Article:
Becoming the first Caribbean nation ever to make it to the finals, McClure admits, has also given the squad something of celebrity status in Jamaica her Instagram notifications are testament to that.

But also in Sion Mills, where she's the 'talk of the town'.

Having played across Europe, in the likes of Switzerland, Croatia and Sweden, it was back in her native USA that McClure's move to Northern Ireland was birthed.

Wait - 'native' USA?

"It's kind of funny," she laughs. "My parents were born in Jamaica, as in the Carribbean island and then they moved to New York and into a neighbourhood called Jamaica. It has a lot of people from Jamaica living there so my upbringing was very traditionally Jamaican in terms of the music and the culture."

It was back in her homeland that, just three months ago a mutual friend suggested manager Tony McGinley and his Sion Swifts side as a potential route to fulfiling McClure's second football dream - to play in the English Super League.

"I reached out to my friend about a goalkeeper but I wasn't expecting to get someone of the quality of Nicole," said the Swifts manager, who still can't believe his luck. "She was without a club at the time and was looking to make sure she got her spot at the World Cup so my friend recommended our club to Nicole and she was keen to come. Her dream is to play in England, so the thinking is that it's easier for people to come and watch her here than in America. It's a shop window for her.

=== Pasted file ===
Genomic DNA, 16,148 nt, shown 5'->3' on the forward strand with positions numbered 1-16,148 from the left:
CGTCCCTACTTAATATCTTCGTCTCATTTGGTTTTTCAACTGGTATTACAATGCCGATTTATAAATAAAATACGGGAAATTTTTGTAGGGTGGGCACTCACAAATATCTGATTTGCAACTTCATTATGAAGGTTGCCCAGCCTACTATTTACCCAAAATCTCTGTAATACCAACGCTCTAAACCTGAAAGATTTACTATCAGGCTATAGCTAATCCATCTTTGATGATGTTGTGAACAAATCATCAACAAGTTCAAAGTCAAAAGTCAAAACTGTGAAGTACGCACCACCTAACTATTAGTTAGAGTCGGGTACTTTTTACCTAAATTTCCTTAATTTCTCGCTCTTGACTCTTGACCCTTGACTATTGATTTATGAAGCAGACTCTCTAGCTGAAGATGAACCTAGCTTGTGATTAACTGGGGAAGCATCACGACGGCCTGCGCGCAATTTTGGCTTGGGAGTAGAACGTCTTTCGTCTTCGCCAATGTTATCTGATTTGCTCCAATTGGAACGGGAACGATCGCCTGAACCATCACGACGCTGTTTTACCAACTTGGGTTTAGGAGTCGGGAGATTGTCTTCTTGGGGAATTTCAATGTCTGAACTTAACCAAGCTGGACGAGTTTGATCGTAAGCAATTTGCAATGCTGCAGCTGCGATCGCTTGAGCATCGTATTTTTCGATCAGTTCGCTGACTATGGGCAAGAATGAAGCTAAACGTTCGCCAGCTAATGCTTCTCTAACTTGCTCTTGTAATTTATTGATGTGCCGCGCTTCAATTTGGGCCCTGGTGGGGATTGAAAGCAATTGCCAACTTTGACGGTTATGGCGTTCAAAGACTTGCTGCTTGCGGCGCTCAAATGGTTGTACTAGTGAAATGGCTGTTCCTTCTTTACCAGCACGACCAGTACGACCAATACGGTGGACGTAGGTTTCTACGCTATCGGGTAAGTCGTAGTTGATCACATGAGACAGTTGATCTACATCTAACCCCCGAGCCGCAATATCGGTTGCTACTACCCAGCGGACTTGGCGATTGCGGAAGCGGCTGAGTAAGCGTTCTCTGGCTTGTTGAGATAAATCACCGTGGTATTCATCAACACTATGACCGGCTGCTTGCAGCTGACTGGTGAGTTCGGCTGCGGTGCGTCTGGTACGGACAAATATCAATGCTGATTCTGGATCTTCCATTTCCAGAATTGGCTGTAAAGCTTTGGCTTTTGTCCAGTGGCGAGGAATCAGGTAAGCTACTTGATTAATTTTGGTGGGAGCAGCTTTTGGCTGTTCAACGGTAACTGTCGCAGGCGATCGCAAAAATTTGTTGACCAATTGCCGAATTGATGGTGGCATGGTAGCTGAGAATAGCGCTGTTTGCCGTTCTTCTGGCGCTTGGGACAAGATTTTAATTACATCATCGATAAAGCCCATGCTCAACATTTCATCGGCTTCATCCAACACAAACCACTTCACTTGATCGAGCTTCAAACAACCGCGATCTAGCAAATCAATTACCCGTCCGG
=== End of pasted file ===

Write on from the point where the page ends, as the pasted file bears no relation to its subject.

"I have a few contacts in England. We had decided to let her settle and play in the World Cup but I've now already notified a few people so hopefully there will be some coming over to watch her very soon.

"Everybody loves her at the club. After the World Cup, she's the talk of the town."

Little wonder.

Nicole_McClure (1).jpg
Nicole McClure takes in the occasion with her neice after playing in the World Cup on Tuesday.

Even if Sion Mills proves a stepping stone towards England and the very top of the women's domestic game, it will carry much more significance than that.

"I like it here," she says, understating the emotion evident in her voice. "The people are fantastic, extremely friendly. They've taken my heart.

"Our team is such a tight group of girls as well - I really couldn't ask for any more. I'm so grateful to be here. The football's a little bit slower but the girls give everything to fight for the win over here. I love the spirit of it.

"I've played all over Europe and honestly, you might think it's funny, but Strabane is one of my favourites. Even when I do move away, I'll still come back and visit."

No matter how brief her stay in the Premiership is, it's one that has made an impact on all parties.

And one that could next week bring a League Cup trophy, when the Swifts play Glentoran in the decider at Seaview.

Before the game, Nicole says, Bob Marley will definitely be on the dressing room playlist.

Cedella's never-say-die spirit has infiltrated not just Jamaica, but women's football across the world and in particular a club in a small Tyrone village.